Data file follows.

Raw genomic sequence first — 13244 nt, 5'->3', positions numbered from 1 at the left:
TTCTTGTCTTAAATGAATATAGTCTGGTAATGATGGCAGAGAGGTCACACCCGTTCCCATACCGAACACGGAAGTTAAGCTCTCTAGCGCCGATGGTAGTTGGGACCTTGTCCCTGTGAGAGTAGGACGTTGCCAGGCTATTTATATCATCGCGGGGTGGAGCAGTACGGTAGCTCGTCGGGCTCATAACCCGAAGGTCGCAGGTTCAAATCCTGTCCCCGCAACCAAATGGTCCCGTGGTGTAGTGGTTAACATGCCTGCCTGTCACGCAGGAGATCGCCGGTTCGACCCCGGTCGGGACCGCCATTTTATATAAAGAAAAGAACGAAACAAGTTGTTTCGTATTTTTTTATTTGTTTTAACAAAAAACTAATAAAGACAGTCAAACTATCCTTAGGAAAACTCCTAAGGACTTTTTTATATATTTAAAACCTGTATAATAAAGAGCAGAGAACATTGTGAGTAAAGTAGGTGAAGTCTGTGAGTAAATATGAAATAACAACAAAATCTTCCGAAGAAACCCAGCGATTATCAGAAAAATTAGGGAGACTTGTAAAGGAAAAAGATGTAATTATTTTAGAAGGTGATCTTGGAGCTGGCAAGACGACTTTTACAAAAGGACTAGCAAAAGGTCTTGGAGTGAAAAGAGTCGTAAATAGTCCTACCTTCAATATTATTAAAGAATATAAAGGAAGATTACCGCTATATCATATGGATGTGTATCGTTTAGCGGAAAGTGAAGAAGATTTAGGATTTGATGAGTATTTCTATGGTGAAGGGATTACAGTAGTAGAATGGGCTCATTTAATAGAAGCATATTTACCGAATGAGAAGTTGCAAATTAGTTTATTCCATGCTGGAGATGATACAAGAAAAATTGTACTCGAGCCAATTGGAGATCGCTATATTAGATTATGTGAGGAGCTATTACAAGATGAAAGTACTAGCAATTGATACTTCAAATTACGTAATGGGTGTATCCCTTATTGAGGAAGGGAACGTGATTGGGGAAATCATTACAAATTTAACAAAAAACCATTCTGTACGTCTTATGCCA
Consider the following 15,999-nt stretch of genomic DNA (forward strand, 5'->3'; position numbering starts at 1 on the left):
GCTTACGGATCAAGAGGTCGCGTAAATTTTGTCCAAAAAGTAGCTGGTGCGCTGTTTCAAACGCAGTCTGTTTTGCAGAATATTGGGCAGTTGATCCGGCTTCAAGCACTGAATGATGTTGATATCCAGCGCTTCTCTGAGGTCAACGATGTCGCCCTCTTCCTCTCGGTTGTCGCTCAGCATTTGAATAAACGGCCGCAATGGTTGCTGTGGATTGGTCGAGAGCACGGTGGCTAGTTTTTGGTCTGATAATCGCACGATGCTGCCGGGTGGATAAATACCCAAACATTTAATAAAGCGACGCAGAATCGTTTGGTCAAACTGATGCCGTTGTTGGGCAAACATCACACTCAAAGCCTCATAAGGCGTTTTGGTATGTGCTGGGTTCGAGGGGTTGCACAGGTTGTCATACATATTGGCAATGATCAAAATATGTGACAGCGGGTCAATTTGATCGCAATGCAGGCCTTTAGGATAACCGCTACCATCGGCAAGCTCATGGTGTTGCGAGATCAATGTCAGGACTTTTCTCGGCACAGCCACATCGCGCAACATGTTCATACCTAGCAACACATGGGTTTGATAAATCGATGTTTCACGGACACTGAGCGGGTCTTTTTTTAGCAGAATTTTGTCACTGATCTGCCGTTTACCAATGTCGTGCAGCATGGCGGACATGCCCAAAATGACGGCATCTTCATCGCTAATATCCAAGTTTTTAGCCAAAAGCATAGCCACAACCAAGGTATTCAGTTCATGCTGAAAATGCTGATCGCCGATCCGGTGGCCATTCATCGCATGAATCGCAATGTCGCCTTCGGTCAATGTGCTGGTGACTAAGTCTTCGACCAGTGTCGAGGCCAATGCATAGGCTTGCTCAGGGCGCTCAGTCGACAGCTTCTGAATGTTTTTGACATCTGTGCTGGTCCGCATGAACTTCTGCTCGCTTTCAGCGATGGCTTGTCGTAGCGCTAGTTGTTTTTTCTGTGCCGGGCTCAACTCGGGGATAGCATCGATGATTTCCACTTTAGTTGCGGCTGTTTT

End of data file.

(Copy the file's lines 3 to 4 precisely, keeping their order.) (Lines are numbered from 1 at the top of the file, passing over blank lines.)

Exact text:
Consider the following 15,999-nt stretch of genomic DNA (forward strand, 5'->3'; position numbering starts at 1 on the left):
GCTTACGGATCAAGAGGTCGCGTAAATTTTGTCCAAAAAGTAGCTGGTGCGCTGTTTCAAACGCAGTCTGTTTTGCAGAATATTGGGCAGTTGATCCGGCTTCAAGCACTGAATGATGTTGATATCCAGCGCTTCTCTGAGGTCAACGATGTCGCCCTCTTCCTCTCGGTTGTCGCTCAGCATTTGAATAAACGGCCGCAATGGTTGCTGTGGATTGGTCGAGAGCACGGTGGCTAGTTTTTGGTCTGATAATCGCACGATGCTGCCGGGTGGATAAATACCCAAACATTTAATAAAGCGACGCAGAATCGTTTGGTCAAACTGATGCCGTTGTTGGGCAAACATCACACTCAAAGCCTCATAAGGCGTTTTGGTATGTGCTGGGTTCGAGGGGTTGCACAGGTTGTCATACATATTGGCAATGATCAAAATATGTGACAGCGGGTCAATTTGATCGCAATGCAGGCCTTTAGGATAACCGCTACCATCGGCAAGCTCATGGTGTTGCGAGATCAATGTCAGGACTTTTCTCGGCACAGCCACATCGCGCAACATGTTCATACCTAGCAACACATGGGTTTGATAAATCGATGTTTCACGGACACTGAGCGGGTCTTTTTTTAGCAGAATTTTGTCACTGATCTGCCGTTTACCAATGTCGTGCAGCATGGCGGACATGCCCAAAATGACGGCATCTTCATCGCTAATATCCAAGTTTTTAGCCAAAAGCATAGCCACAACCAAGGTATTCAGTTCATGCTGAAAATGCTGATCGCCGATCCGGTGGCCATTCATCGCATGAATCGCAATGTCGCCTTCGGTCAATGTGCTGGTGACTAAGTCTTCGACCAGTGTCGAGGCCAATGCATAGGCTTGCTCAGGGCGCTCAGTCGACAGCTTCTGAATGTTTTTGACATCTGTGCTGGTCCGCATGAACTTCTGCTCGCTTTCAGCGATGGCTTGTCGTAGCGCTAGTTGTTTTTTCTGTGCCGGGCTCAACTCGGGGATAGCATCGATGATTTCCACTTTAGTTGCGGCTGTTTT